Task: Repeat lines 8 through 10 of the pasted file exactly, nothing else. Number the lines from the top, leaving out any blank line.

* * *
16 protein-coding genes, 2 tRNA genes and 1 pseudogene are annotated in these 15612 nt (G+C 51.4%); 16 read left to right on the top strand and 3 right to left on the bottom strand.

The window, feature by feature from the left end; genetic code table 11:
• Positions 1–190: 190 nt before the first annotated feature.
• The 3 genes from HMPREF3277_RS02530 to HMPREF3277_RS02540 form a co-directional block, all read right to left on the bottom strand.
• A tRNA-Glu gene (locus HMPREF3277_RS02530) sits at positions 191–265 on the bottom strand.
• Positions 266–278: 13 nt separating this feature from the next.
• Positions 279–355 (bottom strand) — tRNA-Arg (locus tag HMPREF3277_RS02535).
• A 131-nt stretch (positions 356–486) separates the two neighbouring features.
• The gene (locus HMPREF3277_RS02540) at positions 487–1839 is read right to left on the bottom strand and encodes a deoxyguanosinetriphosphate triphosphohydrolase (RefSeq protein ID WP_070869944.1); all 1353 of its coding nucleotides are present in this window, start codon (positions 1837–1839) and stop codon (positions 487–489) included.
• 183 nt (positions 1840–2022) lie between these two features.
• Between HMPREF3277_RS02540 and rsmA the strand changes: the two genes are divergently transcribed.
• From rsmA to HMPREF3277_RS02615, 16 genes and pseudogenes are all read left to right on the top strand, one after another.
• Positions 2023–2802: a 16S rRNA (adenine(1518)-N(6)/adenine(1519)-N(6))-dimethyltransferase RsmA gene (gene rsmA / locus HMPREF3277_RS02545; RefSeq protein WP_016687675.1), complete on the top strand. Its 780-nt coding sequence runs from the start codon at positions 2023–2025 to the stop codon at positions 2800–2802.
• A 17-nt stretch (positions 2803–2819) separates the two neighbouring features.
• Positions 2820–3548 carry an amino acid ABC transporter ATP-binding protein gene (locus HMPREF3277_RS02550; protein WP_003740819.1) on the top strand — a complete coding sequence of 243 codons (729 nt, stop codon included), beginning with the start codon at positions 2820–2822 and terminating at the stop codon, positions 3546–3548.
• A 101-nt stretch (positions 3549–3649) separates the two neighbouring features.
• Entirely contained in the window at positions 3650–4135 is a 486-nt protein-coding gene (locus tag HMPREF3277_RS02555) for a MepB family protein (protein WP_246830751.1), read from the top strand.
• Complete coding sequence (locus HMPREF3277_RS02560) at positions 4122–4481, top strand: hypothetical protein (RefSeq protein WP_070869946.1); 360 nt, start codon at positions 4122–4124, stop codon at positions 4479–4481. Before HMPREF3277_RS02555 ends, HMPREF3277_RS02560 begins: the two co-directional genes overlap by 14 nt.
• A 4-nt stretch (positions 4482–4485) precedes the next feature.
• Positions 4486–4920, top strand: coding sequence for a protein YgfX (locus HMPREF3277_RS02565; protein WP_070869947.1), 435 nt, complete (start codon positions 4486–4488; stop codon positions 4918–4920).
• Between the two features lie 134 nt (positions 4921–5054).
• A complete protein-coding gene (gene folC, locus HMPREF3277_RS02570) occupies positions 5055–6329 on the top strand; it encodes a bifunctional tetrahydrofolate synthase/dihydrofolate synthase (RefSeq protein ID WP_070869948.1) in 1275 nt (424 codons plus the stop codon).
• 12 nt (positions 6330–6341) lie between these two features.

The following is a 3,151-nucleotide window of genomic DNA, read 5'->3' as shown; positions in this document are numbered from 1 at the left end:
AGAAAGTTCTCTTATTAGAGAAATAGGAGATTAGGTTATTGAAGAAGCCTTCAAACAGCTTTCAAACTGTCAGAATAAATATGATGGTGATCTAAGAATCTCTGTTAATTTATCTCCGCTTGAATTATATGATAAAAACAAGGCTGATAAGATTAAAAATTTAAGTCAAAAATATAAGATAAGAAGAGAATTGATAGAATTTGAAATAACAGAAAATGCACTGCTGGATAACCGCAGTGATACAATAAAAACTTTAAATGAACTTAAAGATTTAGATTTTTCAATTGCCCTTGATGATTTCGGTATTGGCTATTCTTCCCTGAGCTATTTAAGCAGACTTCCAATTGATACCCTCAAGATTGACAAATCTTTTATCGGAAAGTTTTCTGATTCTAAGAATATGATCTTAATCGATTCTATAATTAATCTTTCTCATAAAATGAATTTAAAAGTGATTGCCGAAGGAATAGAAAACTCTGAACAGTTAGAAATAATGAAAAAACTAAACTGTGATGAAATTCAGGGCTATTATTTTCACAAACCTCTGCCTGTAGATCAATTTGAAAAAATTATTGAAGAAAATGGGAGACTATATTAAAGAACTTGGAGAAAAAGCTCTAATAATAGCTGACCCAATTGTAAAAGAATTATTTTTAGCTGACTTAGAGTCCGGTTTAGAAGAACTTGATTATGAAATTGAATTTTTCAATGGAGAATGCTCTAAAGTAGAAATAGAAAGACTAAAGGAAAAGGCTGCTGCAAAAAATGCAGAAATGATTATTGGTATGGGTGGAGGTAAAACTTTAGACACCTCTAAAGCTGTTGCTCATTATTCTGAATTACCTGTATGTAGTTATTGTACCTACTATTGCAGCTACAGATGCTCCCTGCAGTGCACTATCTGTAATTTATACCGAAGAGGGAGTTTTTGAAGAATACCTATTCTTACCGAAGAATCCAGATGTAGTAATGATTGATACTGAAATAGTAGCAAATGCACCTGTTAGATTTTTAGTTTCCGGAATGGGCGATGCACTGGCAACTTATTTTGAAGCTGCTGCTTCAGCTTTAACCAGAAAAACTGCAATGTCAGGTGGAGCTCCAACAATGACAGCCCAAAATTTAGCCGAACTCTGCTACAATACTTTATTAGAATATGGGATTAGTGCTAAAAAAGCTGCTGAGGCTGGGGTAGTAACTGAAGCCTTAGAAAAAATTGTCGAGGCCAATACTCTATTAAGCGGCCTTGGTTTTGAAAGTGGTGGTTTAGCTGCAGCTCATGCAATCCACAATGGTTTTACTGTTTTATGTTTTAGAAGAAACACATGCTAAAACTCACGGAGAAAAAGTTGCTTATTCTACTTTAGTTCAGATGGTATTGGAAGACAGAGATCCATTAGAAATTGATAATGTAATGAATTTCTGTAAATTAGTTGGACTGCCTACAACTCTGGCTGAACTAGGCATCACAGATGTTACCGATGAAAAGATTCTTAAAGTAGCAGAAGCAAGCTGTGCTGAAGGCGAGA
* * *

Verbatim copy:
• A 131-nt stretch (positions 356–486) separates the two neighbouring features.
• The gene (locus HMPREF3277_RS02540) at positions 487–1839 is read right to left on the bottom strand and encodes a deoxyguanosinetriphosphate triphosphohydrolase (RefSeq protein ID WP_070869944.1); all 1353 of its coding nucleotides are present in this window, start codon (positions 1837–1839) and stop codon (positions 487–489) included.
• 183 nt (positions 1840–2022) lie between these two features.